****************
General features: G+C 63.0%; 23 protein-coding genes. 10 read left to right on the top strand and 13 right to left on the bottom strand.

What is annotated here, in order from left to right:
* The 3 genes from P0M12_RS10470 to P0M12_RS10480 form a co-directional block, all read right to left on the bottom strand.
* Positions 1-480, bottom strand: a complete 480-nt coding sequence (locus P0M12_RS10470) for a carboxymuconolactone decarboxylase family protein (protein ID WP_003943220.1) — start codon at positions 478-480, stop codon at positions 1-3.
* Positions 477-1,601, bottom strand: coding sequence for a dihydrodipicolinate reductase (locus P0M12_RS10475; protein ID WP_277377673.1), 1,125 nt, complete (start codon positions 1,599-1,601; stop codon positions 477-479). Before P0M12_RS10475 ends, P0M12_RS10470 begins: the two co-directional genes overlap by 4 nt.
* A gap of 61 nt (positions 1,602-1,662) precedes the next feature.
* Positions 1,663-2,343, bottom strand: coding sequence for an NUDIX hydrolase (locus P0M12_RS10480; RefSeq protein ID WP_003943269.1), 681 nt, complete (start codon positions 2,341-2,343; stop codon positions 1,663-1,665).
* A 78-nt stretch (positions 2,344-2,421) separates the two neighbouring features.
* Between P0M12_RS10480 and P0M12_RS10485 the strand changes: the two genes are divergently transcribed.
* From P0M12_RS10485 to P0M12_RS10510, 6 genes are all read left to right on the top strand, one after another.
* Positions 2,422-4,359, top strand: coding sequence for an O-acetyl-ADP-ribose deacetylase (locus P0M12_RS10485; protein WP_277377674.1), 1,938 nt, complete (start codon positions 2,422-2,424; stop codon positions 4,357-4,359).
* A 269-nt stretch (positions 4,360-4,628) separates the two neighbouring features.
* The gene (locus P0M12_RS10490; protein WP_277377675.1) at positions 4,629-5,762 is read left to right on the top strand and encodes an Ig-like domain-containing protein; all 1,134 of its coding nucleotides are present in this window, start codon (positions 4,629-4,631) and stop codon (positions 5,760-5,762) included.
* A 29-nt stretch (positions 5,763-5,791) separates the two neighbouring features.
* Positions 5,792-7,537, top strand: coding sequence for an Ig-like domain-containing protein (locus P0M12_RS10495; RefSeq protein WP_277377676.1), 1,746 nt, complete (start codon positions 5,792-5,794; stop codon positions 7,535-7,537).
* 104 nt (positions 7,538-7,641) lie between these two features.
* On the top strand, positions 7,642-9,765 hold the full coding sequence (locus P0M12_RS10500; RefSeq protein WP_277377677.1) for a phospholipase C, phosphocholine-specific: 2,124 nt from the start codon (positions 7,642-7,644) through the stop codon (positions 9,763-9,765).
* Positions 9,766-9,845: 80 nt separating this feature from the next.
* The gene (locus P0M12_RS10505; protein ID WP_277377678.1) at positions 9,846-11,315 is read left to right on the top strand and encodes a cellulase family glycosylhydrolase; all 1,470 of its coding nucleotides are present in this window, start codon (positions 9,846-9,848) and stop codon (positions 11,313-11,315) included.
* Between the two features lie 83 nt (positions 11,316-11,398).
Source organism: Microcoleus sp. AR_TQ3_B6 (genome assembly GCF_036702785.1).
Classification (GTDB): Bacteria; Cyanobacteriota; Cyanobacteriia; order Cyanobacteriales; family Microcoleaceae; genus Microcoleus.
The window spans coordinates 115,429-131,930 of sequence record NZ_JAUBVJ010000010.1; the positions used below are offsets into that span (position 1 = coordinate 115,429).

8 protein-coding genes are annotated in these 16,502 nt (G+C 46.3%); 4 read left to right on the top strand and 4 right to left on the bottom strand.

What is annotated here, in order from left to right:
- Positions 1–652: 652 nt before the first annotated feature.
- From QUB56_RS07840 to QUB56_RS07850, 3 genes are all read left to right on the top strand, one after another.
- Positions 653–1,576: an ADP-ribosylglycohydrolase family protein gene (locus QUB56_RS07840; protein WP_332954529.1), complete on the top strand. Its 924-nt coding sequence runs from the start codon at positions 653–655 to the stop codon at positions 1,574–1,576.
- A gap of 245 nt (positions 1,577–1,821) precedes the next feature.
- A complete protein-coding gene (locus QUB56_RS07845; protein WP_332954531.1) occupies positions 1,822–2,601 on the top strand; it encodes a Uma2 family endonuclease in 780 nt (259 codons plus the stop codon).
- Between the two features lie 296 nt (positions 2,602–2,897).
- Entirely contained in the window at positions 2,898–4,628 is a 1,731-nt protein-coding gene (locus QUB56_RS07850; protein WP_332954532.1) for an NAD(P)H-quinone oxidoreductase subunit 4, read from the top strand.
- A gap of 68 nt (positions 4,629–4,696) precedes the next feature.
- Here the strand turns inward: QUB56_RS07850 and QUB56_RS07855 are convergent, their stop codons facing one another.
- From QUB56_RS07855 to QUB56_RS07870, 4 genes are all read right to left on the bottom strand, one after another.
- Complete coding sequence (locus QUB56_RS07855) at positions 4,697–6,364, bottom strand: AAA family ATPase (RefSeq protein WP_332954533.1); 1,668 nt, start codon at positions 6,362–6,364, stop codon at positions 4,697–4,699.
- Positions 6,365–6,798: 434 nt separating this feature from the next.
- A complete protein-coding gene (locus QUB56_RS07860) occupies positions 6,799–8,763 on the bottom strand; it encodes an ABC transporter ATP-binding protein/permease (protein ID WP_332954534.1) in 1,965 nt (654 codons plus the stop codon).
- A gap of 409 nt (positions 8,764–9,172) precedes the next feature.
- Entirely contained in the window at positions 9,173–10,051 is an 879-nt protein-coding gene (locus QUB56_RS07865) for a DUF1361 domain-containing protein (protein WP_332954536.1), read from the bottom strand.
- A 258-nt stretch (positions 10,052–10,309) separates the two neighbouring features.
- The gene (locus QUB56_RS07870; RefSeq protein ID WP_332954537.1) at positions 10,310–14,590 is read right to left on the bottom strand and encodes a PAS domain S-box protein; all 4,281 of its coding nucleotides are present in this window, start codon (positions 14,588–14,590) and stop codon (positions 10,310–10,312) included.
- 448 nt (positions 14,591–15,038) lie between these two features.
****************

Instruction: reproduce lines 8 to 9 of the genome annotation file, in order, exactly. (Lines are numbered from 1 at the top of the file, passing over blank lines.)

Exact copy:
* A 78-nt stretch (positions 2,344-2,421) separates the two neighbouring features.
* Between P0M12_RS10480 and P0M12_RS10485 the strand changes: the two genes are divergently transcribed.